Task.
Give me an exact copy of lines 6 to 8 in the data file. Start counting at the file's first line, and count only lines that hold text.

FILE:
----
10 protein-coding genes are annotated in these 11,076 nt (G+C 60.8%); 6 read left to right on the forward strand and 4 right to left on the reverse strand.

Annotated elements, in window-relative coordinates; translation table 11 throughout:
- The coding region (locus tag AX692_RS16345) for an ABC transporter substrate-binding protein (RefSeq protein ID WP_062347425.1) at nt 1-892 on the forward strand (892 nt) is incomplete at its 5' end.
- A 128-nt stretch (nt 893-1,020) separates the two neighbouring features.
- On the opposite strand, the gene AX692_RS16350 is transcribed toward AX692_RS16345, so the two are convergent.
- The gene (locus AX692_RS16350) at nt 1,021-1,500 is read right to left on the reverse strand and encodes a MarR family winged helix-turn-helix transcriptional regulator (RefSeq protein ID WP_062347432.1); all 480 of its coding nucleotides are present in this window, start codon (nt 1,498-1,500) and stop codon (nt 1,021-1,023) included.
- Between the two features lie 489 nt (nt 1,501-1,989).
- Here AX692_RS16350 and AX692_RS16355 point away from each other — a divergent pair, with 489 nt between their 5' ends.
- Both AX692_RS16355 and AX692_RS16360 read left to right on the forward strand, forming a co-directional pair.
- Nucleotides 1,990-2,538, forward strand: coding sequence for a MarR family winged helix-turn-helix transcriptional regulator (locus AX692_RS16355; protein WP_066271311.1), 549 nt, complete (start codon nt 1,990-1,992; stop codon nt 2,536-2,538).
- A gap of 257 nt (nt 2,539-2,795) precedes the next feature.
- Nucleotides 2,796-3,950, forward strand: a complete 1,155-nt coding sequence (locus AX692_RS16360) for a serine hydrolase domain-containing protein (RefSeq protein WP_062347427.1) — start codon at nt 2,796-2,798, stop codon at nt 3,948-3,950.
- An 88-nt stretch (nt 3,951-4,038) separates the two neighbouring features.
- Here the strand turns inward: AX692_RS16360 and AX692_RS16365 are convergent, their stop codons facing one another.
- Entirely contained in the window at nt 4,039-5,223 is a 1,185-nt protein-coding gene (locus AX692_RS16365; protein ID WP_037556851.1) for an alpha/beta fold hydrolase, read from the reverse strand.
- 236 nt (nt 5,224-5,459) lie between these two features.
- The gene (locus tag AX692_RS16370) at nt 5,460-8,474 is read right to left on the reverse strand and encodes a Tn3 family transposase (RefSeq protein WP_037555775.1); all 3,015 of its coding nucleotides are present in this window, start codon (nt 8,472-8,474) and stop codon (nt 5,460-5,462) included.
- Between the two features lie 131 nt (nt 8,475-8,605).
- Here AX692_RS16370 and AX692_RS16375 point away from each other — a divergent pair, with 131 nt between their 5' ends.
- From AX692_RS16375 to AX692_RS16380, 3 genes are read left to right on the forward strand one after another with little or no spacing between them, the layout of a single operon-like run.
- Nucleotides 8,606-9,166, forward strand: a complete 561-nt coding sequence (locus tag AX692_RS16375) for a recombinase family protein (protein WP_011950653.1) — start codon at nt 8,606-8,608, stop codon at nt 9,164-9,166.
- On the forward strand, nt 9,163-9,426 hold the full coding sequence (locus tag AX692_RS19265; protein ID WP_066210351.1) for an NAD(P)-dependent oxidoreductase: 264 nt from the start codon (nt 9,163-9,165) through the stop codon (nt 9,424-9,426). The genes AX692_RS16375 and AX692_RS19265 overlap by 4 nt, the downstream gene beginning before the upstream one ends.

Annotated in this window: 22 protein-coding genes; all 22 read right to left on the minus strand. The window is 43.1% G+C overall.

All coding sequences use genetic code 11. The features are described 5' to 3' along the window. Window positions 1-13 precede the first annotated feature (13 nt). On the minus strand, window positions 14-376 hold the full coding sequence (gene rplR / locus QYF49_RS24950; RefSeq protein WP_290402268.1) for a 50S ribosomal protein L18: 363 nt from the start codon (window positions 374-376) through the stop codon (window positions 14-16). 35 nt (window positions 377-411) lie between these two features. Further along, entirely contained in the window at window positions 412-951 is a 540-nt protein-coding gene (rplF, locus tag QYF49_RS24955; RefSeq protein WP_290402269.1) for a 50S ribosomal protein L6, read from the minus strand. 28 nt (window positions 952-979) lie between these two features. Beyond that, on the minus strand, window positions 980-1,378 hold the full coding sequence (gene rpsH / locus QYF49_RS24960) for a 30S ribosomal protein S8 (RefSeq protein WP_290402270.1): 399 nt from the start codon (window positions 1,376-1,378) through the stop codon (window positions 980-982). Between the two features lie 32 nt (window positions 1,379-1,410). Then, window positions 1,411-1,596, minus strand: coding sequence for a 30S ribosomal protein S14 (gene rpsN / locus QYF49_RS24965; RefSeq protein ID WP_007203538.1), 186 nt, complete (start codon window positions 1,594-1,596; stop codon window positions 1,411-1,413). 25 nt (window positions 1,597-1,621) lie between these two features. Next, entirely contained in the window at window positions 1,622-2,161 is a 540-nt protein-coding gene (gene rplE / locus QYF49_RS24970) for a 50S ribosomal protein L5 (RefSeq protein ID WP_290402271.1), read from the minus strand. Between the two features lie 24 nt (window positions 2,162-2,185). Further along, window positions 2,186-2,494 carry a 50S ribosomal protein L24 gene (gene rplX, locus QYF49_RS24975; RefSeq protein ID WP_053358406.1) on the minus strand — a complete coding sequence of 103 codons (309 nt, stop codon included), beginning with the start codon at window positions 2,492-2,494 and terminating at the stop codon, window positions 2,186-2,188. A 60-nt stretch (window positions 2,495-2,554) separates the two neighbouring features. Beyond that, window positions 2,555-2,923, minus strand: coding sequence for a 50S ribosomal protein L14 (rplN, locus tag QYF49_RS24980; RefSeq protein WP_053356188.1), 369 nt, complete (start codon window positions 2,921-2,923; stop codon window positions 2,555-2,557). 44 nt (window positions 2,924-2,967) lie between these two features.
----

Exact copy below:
- The gene (locus AX692_RS16350) at nt 1,021-1,500 is read right to left on the reverse strand and encodes a MarR family winged helix-turn-helix transcriptional regulator (RefSeq protein ID WP_062347432.1); all 480 of its coding nucleotides are present in this window, start codon (nt 1,498-1,500) and stop codon (nt 1,021-1,023) included.
- Between the two features lie 489 nt (nt 1,501-1,989).
- Here AX692_RS16350 and AX692_RS16355 point away from each other — a divergent pair, with 489 nt between their 5' ends.